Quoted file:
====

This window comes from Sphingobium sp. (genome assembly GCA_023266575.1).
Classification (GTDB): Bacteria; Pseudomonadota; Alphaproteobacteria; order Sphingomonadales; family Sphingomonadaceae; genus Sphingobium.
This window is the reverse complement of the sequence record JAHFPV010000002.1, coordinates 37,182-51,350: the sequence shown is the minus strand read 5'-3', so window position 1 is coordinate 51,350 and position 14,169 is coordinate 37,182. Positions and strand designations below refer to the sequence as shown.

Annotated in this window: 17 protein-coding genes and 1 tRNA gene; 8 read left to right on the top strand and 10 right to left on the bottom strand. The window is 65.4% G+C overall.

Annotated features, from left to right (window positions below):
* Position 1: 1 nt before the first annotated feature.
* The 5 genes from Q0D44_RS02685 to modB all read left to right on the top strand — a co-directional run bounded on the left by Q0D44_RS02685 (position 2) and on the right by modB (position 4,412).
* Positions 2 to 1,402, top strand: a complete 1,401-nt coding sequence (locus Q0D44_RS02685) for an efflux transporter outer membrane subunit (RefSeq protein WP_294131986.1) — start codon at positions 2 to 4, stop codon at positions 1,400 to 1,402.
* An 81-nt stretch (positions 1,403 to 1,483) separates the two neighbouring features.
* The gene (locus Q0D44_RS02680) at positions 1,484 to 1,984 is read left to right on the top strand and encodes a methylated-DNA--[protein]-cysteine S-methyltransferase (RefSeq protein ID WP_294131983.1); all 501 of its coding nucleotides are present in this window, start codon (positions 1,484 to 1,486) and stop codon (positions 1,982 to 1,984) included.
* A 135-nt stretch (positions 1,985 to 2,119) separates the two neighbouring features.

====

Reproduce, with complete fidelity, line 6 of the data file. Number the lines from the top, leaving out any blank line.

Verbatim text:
* Position 1: 1 nt before the first annotated feature.